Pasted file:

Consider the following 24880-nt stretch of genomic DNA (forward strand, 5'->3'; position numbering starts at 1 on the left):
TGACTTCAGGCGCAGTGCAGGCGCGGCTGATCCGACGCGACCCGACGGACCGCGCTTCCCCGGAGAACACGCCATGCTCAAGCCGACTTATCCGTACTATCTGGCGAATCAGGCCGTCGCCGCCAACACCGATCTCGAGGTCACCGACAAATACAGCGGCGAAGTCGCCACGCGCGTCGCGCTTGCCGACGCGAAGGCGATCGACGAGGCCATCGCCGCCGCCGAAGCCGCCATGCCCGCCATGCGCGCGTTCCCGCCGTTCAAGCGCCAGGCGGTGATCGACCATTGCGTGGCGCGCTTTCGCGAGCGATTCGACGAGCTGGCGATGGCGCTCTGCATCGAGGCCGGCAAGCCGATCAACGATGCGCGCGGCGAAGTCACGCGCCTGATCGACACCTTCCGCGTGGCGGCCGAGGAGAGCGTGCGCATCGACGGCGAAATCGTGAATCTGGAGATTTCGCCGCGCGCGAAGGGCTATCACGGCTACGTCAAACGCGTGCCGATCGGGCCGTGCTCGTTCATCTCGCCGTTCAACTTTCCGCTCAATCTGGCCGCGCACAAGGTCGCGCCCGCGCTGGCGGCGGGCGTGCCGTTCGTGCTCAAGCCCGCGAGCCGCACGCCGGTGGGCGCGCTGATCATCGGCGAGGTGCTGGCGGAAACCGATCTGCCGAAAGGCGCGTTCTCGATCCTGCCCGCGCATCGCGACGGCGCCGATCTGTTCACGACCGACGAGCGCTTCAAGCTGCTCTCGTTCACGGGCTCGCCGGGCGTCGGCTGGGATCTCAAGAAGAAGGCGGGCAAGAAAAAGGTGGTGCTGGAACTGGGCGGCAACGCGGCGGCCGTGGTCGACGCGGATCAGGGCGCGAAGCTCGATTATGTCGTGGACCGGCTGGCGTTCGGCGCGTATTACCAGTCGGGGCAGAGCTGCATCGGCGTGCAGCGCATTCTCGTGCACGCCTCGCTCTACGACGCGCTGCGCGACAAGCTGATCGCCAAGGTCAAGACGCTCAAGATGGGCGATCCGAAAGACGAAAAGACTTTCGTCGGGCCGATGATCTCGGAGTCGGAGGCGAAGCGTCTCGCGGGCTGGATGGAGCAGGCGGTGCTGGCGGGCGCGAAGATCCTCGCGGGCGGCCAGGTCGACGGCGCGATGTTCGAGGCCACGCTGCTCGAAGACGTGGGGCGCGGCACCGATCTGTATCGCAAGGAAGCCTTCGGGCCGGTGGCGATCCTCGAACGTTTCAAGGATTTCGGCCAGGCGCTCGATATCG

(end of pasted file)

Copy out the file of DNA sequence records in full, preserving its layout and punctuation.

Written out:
Consider the following 24880-nt stretch of genomic DNA (forward strand, 5'->3'; position numbering starts at 1 on the left):
TGACTTCAGGCGCAGTGCAGGCGCGGCTGATCCGACGCGACCCGACGGACCGCGCTTCCCCGGAGAACACGCCATGCTCAAGCCGACTTATCCGTACTATCTGGCGAATCAGGCCGTCGCCGCCAACACCGATCTCGAGGTCACCGACAAATACAGCGGCGAAGTCGCCACGCGCGTCGCGCTTGCCGACGCGAAGGCGATCGACGAGGCCATCGCCGCCGCCGAAGCCGCCATGCCCGCCATGCGCGCGTTCCCGCCGTTCAAGCGCCAGGCGGTGATCGACCATTGCGTGGCGCGCTTTCGCGAGCGATTCGACGAGCTGGCGATGGCGCTCTGCATCGAGGCCGGCAAGCCGATCAACGATGCGCGCGGCGAAGTCACGCGCCTGATCGACACCTTCCGCGTGGCGGCCGAGGAGAGCGTGCGCATCGACGGCGAAATCGTGAATCTGGAGATTTCGCCGCGCGCGAAGGGCTATCACGGCTACGTCAAACGCGTGCCGATCGGGCCGTGCTCGTTCATCTCGCCGTTCAACTTTCCGCTCAATCTGGCCGCGCACAAGGTCGCGCCCGCGCTGGCGGCGGGCGTGCCGTTCGTGCTCAAGCCCGCGAGCCGCACGCCGGTGGGCGCGCTGATCATCGGCGAGGTGCTGGCGGAAACCGATCTGCCGAAAGGCGCGTTCTCGATCCTGCCCGCGCATCGCGACGGCGCCGATCTGTTCACGACCGACGAGCGCTTCAAGCTGCTCTCGTTCACGGGCTCGCCGGGCGTCGGCTGGGATCTCAAGAAGAAGGCGGGCAAGAAAAAGGTGGTGCTGGAACTGGGCGGCAACGCGGCGGCCGTGGTCGACGCGGATCAGGGCGCGAAGCTCGATTATGTCGTGGACCGGCTGGCGTTCGGCGCGTATTACCAGTCGGGGCAGAGCTGCATCGGCGTGCAGCGCATTCTCGTGCACGCCTCGCTCTACGACGCGCTGCGCGACAAGCTGATCGCCAAGGTCAAGACGCTCAAGATGGGCGATCCGAAAGACGAAAAGACTTTCGTCGGGCCGATGATCTCGGAGTCGGAGGCGAAGCGTCTCGCGGGCTGGATGGAGCAGGCGGTGCTGGCGGGCGCGAAGATCCTCGCGGGCGGCCAGGTCGACGGCGCGATGTTCGAGGCCACGCTGCTCGAAGACGTGGGGCGCGGCACCGATCTGTATCGCAAGGAAGCCTTCGGGCCGGTGGCGATCCTCGAACGTTTCAAGGATTTCGGCCAGGCGCTCGATATCG